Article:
The theoretical framework will be based in a combination of content analysis and practice architecture (Kemmis & Grootenboer, 2008).
The intervention of the present study was made possible by grants from the Swedish Government in the purpose of providing more equitable education within as well as among different schools. Two senior lecturers, employed by the municipality, were assigned to provide a one-semester professional development course in the purpose of increasing the quality of the education in all classrooms and doing so by using research informed methods and approaches. Furthermore, the course aimed at introducing the middle leader role for first teachers on all schools, again in a manner informed by research. This course makes out the intervention of the study. One year after having finished the one-semester course the teachers and the school leaders, respectively, replied to a questionnaire in which they were expected to describe their own impressions on the impact of the course, in relation to the aims of the study. The replies provided information in relation to the aims. Additionally, the replies served as basis for the interview guide used in the focus group interviews which followed on the questionnaire. The focus group interviews made it possible to capture not only individual statements but also the process within the group, as the conversation involved discussions on, and interpretations of, the literature, tools and activities from the course in which they all participated. It also provided information on how the teachers and the principals had used the scientific knowledge content in their teacher practice in the classroom and in the school´s professional development and to which degree and how the professional development process was directed by the first teachers in their middle leader position. The interviews were transcribed. The initial tool of analysis of the free text replies in the questionnaire and the transcripts of the interviews was content analysis. This was done in the purpose of getting an overview of the explicit effects which the respondents express. These categories will provide guidance for how to further analyze the material also for implicit information, which may provide more in-depth information on the mechanisms for effective introduction of the middle leader position as well as the degree to which the teacher practice gets shaped based on scientific knowledge. The study is in an initial phase, since only the participants from the first semester out of five have been surveyed and interviewed so far.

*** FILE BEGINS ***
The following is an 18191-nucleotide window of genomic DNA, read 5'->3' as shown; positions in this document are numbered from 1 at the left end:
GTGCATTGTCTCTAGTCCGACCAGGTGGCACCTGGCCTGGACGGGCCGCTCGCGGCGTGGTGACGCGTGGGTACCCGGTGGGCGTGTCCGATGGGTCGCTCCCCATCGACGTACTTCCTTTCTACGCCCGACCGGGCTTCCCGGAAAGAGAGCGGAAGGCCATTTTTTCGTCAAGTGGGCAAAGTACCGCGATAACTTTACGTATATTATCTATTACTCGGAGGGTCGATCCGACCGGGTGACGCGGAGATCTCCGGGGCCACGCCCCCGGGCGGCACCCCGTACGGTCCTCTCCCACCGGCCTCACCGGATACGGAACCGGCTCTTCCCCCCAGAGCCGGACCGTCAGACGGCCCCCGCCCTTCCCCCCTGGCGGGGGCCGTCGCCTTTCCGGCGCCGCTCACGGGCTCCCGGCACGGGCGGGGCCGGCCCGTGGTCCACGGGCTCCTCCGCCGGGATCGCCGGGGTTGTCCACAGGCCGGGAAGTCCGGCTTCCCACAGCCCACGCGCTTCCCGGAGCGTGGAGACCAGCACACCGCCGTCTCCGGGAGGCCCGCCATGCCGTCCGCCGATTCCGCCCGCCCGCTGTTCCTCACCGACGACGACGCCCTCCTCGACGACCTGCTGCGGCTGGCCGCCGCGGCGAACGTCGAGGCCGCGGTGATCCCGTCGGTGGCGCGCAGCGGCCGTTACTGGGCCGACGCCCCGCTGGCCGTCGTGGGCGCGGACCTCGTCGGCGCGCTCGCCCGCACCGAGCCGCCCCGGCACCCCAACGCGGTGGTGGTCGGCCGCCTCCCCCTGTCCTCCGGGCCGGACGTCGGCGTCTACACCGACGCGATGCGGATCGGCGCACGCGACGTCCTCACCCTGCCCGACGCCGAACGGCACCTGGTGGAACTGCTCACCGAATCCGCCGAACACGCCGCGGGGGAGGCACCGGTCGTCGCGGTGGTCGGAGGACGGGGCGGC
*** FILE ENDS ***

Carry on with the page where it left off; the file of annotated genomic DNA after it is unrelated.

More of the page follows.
The investigation of the introduction of the middle leader position provide information on renewed organization and processes of the schools’ professional development work, with which the introduction of the middle leaders is strongly intertwined. Teachers and school leaders express a sense of uniqueness around the allocated time which their mutual participation in the course provided. One of the first outcomes of the course was that some schools introduced regular meetings for the school leaders and the middle leaders on their own premises. The teachers find it helpful to get research-based concepts and models to verbalize reflections on and dilemmas from the teacher practice and the school development process. The course was the first introduction to the middle teacher role for some teachers; it has helped them focus in their role as first teachers and be more selective in relation to other teachers’ expectations on them. Some schools have introduced a column for scientific knowledge in their documentation on their mandated systematic quality processes and methods for professional development cycles are explicitly based on researched to a higher degree. Changes in the teaching practice include giving the students more verbal space, relying on evidence-based methods to support students which are struggling to reach the goals. Classroom related outcomes also include confirmation from research on methods and approaches which they already use in their practice. There are indications in the data on discrepancies among the first teachers on one and the same school in their perceptions of how the middle leader position is mandated by the school leaders. Additionally, there are examples of how school leaders and middle leaders on the same school do not describe their mutual roles and how they work together in the same way. The preliminary results need to be further investigated within the theoretical framework.